In recent years, there has been a trend of using A1C test results as a threshold for employment for people with diabetes. Although the data obtained from this test are clinically useful, A1C testing has limited to no applicability in the employment context because it does not tell employers anything about individuals' ability to perform the essential functions of their job. Because A1C results reflect an average blood glucose level over a 2- to 3-month period, they cannot provide any useful data about whether individuals have experienced severe hypoglycemia or have developed complications of diabetes that could be relevant to their job performance.

One crucial point to keep in mind regarding workplace safety is that no human endeavor is without risk. Too often, the “risk” referred to for people with diabetes is actually a stereotypical fear about diabetes that is based on inaccurate and limited information. In the federal employment context in particular, experience has shown that agencies have not kept pace with advancements in diabetes treatment. All too often, agencies who hire workers to do jobs that require long shifts, such as many law enforcement positions, are under the misapprehension that if people with diabetes have to go without food for any period of time, they will not be able to do their job. These same agencies assume that people with diabetes cannot successfully work abroad unless there is a modern medical facility close by. Both of these presumptions are false for many individuals with diabetes. Only individualized assessment can properly determine whether a person is qualified to do any job, whether it is safety-sensitive or not.

Another critical point is that the same agencies that will automatically assume that people with diabetes are unsafe will not even analyze the risk of having middle-aged, severely overweight, hypertensive smokers in the same job, let alone compare the risks to determine which type of employee would be the safer one. HCPs can assist employers in ensuring that good medicine, rather than assumptions, determines who is too risky for any given job.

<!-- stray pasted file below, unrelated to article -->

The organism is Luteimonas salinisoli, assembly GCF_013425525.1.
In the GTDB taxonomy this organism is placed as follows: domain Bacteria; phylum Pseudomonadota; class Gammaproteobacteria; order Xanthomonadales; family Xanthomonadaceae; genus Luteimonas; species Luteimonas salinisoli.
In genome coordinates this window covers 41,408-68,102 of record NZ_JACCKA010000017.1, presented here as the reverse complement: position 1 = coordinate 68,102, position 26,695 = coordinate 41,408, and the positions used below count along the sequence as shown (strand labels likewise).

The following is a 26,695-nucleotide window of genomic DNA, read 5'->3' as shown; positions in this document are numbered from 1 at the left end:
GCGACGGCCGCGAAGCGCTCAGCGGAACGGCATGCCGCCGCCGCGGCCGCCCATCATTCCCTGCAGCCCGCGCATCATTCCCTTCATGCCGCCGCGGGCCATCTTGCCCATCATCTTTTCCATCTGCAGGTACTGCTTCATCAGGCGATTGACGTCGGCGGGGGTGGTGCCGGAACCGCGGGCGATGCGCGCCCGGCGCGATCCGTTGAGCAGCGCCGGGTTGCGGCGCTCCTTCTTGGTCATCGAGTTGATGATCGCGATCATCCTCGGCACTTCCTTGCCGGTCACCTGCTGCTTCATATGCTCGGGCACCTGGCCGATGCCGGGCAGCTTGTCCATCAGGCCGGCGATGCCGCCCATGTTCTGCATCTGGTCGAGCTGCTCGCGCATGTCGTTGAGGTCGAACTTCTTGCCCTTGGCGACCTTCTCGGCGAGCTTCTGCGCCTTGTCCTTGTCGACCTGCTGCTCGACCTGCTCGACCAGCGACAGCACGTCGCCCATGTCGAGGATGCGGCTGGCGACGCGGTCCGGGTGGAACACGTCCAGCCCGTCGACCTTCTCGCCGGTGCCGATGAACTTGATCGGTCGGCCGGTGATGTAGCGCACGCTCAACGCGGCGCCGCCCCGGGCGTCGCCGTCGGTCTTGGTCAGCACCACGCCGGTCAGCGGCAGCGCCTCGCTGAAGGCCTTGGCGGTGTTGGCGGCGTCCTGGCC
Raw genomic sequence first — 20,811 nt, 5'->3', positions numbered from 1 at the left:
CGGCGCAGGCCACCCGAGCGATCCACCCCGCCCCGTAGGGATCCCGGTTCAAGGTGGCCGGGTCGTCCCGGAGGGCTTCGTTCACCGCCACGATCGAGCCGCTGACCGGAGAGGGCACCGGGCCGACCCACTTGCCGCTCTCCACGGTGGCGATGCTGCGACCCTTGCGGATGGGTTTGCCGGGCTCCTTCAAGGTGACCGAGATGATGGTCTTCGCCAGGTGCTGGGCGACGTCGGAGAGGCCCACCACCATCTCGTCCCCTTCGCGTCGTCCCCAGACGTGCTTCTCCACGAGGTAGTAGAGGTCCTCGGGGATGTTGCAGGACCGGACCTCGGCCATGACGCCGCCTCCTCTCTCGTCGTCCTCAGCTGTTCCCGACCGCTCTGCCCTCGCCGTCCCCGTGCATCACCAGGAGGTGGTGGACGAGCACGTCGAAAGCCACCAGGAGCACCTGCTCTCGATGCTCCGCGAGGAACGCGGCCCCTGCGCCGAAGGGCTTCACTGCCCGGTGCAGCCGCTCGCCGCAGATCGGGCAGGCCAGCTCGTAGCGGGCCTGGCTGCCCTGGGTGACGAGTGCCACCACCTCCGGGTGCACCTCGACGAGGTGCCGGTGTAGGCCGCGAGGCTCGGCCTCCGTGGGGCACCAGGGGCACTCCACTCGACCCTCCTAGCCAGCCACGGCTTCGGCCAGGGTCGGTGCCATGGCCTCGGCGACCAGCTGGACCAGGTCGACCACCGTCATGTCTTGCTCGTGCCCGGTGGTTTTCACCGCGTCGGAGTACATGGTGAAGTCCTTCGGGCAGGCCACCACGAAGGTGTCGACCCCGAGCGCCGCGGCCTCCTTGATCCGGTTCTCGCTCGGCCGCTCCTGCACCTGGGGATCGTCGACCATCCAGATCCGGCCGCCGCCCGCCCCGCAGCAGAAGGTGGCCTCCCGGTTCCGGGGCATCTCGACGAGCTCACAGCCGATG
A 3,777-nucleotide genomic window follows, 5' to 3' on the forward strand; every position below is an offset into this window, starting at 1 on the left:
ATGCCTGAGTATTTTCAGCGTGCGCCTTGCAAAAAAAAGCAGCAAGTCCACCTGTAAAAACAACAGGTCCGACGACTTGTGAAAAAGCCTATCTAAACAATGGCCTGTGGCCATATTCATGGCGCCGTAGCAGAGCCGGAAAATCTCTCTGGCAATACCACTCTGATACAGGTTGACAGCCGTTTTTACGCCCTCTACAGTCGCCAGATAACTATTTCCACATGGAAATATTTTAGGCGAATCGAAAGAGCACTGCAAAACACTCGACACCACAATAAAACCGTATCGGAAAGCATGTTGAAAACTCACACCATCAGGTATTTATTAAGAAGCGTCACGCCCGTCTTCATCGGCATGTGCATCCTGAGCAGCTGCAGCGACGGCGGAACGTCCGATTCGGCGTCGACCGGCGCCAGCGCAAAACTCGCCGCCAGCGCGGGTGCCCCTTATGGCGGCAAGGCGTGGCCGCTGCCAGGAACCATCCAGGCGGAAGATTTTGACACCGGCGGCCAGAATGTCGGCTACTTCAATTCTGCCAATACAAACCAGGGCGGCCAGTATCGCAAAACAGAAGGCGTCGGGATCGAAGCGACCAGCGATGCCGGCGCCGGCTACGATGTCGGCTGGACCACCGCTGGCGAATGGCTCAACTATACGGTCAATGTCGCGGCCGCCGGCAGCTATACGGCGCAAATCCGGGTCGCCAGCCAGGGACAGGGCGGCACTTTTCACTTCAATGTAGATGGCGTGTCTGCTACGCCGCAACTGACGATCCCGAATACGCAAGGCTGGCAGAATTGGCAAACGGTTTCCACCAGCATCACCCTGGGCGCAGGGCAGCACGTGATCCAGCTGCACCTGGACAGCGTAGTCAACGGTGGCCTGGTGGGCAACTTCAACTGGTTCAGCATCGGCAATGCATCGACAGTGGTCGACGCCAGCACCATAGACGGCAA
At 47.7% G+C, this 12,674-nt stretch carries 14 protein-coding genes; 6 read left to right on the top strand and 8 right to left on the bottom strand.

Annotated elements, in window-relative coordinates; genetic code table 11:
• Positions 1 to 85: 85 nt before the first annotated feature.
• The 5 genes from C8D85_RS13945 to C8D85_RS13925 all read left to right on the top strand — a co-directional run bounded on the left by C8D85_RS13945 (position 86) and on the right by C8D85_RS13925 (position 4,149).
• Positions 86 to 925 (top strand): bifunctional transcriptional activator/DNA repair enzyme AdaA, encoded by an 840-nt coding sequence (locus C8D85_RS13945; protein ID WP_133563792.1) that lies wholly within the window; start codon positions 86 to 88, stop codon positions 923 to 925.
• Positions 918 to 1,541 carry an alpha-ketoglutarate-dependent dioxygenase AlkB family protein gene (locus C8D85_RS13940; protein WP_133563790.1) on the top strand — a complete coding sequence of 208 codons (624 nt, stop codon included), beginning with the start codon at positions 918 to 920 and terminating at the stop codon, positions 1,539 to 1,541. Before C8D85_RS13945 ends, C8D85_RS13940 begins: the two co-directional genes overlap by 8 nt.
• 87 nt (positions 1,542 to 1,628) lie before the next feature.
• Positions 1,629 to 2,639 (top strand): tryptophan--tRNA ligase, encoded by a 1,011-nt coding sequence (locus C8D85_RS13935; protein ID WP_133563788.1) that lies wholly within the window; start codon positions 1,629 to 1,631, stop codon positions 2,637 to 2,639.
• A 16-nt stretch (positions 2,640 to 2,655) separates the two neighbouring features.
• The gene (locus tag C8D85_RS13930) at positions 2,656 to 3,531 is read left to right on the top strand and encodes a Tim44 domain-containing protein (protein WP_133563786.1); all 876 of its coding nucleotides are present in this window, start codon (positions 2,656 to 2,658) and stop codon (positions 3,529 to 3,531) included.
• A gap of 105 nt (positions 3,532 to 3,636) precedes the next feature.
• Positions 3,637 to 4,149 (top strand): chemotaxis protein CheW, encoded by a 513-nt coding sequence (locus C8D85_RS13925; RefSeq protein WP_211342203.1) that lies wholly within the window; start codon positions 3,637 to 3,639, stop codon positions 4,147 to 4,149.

What should you, as a diabetes HCP, do if Fred comes to see you and mentions problems at work related to his diabetes? As the HCP who best knows how diabetes affects your patient, you are perfectly positioned to be Fred's advocate. You can help troubleshoot the employment problem and connect your patient with expert legal resources to resolve any workplace discrimination issues.

Diabetes HCPs have a crucial role in anticipating and identifying workplace discrimination problems. During the review of blood glucose logs at office visits, ask questions about any readings or trends that seem unusual. If you notice, for example, large gaps between tests during work hours, discuss with patients the reasons for such aberrations and whether they need special permission to test their blood glucose at work. If so, it may be appropriate to discuss requesting a reasonable accommodation to allow them to take breaks as needed or to keep diabetes supplies nearby so that testing can happen more frequently. If there is a pattern of hypoglycemia, especially during work hours, probe for reasons and ask whether any safety concerns have been raised. Ask questions to understand patients' job duties, and consider these duties as you ask routine questions about whether they can recognize hypoglycemia or the symptoms of diabetes complications. Discussing such issues early can help prevent more serious consequences—both medical and job-related.